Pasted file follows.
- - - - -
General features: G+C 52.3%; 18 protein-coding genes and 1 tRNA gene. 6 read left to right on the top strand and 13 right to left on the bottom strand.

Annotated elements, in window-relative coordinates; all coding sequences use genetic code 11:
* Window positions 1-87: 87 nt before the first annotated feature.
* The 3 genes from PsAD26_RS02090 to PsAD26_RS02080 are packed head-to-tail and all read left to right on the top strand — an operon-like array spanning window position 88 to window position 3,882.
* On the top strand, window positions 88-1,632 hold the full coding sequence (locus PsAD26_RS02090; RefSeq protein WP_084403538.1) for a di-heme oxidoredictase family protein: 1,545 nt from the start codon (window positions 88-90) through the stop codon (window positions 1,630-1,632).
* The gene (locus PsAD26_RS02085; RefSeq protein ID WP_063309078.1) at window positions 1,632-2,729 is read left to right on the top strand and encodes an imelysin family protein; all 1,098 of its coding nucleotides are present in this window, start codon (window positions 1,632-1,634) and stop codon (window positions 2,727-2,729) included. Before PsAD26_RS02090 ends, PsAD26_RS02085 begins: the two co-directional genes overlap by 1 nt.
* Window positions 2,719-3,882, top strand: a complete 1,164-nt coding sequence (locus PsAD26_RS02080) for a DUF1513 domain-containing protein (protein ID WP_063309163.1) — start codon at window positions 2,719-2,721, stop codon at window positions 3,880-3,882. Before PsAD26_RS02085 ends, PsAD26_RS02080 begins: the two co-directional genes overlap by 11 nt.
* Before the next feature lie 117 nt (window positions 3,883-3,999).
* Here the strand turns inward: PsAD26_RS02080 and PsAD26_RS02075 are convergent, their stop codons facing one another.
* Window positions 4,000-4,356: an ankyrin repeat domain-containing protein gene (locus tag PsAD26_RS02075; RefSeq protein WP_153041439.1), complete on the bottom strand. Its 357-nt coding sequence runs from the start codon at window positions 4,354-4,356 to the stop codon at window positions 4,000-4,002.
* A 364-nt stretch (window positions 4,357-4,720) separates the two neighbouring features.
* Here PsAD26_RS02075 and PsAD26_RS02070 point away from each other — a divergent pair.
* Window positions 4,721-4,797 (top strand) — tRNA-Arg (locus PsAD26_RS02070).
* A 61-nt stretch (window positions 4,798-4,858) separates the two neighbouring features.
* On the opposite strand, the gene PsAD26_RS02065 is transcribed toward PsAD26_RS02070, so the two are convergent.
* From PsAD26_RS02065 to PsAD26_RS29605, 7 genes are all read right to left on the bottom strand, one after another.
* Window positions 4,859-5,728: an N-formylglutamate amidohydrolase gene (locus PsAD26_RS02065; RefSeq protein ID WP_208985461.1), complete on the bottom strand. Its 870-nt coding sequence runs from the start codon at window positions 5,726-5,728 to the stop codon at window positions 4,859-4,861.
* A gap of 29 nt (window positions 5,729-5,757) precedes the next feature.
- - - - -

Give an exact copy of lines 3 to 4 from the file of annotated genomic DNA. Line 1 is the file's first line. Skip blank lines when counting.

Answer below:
* Window positions 1-87: 87 nt before the first annotated feature.
* The 3 genes from PsAD26_RS02090 to PsAD26_RS02080 are packed head-to-tail and all read left to right on the top strand — an operon-like array spanning window position 88 to window position 3,882.